The future of office space will be driven by demographic changes within the workforce. The traditional compartmentalized office layout is being augmented by coworking models that seek to promote collaboration and creativity through open floor plans, shared community space, and creative office designs. Downtown is currently home to four coworking spaces: Connect CoworkingRail YardRegus Downtown Tucson, and Xerocraft Hackerspace.

Corporate Headquarters and Business Projects:

  • UniSource Energy, parent of Tucson Electric Power, opened its new, nine story corporate headquarters in December 2011. View a time lapse of the complete construction.
  • Caterpillar Surface Mining & Technology headquarters will be completed in Spring 2019.
  • Providence Services Corp. a Tucson-based national provider of behavioral and education services, moves corporate headquarters downtown to 64 E. Broadway.
  • Providence also acquires 44 E. Broadway and begins massive renovations.
  • The Sonoran Institute moves corporate headquarters downtown to 44 E. Broadway.
  • University of Arizona launches Downtown campus for College of Architecture, Planning and Landscape Architecture in restored Roy Place building.
  • National Institute for Civil Discourse at the University of Arizona is established downtown at 64 E. Broadway.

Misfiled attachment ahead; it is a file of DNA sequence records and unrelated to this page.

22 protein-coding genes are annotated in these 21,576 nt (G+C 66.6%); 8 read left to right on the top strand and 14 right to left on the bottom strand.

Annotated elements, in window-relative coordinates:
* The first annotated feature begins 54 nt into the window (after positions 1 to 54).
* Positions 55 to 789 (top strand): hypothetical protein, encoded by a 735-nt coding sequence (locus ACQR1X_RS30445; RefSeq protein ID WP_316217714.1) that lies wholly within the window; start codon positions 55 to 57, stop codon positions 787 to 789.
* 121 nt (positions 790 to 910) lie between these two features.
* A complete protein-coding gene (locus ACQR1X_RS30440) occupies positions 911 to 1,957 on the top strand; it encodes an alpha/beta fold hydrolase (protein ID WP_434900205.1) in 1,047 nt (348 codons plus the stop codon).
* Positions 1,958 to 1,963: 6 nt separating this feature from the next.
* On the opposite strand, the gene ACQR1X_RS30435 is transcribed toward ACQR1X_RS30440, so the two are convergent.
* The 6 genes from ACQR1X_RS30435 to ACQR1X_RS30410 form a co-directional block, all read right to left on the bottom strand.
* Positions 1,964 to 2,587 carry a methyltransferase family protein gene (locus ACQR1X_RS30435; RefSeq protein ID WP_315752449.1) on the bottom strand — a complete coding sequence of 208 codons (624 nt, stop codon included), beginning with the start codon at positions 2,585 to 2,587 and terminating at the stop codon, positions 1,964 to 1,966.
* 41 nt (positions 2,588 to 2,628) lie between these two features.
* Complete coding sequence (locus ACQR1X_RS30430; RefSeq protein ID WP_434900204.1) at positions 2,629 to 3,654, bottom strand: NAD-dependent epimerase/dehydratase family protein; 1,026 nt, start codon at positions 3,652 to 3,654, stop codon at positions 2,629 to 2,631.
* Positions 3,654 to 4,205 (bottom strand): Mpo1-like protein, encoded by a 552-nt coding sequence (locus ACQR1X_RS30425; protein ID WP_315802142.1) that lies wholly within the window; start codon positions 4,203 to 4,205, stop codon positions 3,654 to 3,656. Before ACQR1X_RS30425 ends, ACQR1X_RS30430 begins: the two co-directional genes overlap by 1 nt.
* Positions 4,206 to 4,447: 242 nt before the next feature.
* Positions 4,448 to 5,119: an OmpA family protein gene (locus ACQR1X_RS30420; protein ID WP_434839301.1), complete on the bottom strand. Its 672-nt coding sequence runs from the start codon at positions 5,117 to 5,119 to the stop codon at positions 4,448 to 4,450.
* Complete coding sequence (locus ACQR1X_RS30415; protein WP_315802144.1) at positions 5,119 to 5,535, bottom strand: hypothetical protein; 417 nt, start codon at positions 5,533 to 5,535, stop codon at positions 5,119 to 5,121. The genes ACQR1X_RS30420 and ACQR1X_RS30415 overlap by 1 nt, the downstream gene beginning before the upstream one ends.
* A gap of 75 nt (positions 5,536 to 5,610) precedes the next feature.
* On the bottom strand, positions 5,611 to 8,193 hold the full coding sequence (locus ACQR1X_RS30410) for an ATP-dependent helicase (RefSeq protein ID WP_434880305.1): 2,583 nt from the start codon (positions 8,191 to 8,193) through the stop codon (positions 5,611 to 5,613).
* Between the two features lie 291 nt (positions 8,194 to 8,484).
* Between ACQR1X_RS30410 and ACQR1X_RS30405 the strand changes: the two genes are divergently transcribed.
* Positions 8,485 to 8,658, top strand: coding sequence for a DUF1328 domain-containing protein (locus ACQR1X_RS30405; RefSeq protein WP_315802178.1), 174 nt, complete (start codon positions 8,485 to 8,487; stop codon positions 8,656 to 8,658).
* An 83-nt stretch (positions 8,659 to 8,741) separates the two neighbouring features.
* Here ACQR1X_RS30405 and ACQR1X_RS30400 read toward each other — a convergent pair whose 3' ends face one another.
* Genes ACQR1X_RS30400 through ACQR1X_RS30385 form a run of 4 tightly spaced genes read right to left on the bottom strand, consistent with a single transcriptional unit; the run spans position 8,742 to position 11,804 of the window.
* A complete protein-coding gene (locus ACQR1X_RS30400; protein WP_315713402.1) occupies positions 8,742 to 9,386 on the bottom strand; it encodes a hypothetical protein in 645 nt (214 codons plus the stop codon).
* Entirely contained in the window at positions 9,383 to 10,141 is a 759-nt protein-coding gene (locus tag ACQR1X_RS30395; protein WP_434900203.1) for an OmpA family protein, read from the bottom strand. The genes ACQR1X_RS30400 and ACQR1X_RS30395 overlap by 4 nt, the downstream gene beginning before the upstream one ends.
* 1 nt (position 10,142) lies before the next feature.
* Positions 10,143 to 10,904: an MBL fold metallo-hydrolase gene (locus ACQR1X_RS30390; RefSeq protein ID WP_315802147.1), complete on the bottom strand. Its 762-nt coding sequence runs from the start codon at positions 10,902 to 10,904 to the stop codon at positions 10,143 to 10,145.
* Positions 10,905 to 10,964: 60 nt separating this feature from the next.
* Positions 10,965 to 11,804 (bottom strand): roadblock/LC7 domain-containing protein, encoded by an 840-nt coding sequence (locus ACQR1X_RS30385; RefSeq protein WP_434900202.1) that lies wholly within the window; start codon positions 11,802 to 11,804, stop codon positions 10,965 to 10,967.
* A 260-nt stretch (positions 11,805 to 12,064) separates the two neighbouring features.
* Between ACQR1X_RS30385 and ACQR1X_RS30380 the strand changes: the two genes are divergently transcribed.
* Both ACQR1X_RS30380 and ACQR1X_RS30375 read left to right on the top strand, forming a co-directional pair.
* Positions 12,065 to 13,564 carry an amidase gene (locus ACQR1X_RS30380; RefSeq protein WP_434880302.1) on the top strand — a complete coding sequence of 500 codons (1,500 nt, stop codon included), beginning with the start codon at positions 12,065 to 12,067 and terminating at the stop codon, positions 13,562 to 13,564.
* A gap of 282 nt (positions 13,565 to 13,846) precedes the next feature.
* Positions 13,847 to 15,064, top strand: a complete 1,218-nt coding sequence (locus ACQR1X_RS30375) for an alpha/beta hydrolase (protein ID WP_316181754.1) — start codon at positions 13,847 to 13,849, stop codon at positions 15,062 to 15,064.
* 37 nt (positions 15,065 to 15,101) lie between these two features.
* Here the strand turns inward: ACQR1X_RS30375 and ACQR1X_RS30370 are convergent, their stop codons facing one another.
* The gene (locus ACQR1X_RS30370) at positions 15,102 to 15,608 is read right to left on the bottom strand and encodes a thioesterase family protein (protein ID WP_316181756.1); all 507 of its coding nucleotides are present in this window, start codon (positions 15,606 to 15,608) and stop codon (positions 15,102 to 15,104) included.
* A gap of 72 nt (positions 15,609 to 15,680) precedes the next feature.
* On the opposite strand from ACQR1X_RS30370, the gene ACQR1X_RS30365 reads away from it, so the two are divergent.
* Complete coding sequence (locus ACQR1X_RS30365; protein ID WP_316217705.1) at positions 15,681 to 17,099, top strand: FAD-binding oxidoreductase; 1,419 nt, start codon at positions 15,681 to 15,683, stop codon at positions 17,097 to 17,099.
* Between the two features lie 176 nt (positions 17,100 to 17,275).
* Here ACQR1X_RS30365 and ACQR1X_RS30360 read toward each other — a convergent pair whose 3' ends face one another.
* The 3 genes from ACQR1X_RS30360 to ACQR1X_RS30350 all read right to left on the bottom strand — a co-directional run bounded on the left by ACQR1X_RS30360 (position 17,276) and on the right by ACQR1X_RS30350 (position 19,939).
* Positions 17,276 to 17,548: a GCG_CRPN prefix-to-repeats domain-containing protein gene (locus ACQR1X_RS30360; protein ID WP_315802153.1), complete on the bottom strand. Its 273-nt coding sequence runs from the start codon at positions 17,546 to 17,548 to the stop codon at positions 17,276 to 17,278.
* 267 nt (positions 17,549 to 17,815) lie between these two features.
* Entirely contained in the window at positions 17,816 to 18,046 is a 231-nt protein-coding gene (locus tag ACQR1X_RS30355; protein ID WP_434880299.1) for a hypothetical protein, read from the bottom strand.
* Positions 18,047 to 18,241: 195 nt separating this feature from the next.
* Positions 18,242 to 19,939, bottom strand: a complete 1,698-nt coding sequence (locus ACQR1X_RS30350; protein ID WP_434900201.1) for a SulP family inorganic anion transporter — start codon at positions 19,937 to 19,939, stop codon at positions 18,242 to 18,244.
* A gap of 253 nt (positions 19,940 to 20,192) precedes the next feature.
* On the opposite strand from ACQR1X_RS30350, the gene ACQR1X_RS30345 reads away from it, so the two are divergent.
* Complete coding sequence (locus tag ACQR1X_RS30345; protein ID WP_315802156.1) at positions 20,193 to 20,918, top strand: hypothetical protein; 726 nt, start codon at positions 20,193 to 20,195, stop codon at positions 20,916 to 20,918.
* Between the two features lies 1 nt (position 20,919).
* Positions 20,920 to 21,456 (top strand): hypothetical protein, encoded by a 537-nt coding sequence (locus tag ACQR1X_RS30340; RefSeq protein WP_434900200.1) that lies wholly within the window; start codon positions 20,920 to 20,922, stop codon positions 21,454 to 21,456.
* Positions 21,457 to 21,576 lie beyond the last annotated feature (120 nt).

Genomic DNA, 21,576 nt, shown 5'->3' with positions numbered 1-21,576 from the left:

• Renovations to the MacArthur Building were completed and Madden Media located their headquarters.
  • MEB acquired, renovated and moved into the Hittinger Building on Congress.

 

Arts, Culture and Entertainment

Downtown is the cultural center for Tucson, with seven museums, six theaters, and a thriving art and music scene. Cultural arts venues Downtown host performances by the local symphony, ballet, theater, and opera companies. There are approximately 120 artists with studios located in historic warehouses throughout the Warehouse Arts District. The recently restored Rialto and Fox theaters attract performers from around the world. Together, the two theaters account for significant annual economic impact Downtown. Eighteen nightlife venues have opened Downtown since 2008, with each new business bringing a new level of excitement to Congress Street.

Tucson Streetcar

The Tucson Streetcar is a 3.9 mile route connecting major activity centers including The University of Arizona, Arizona Health Sciences Center, University Main Gate Business District, 4th Avenue Business District, Congress Street Shopping and Entertainment District, and the Mercado District. Approximately 100,000 people live and work within a half mile of the route.

Special Events and Tourism

There are more than 50 major events held annually Downtown, attracting more than one million visitors to the area. (Downtown Tucson Partnership, 2018). The nation’s largest gem and mineral show, the Tucson Gem, Mineral, and Fossil Showcase, has an estimated economic impact of $120 million (FMR Associates, 2014). The majority of Downtown events reflect the unique sense of identity that defines Tucson. One example of a significant cultural event Downtown is the All Souls Procession, which attracts approximately 100,000 participants and spectators, while generating $17.5 million in economic impact (FMR Associates, 2013).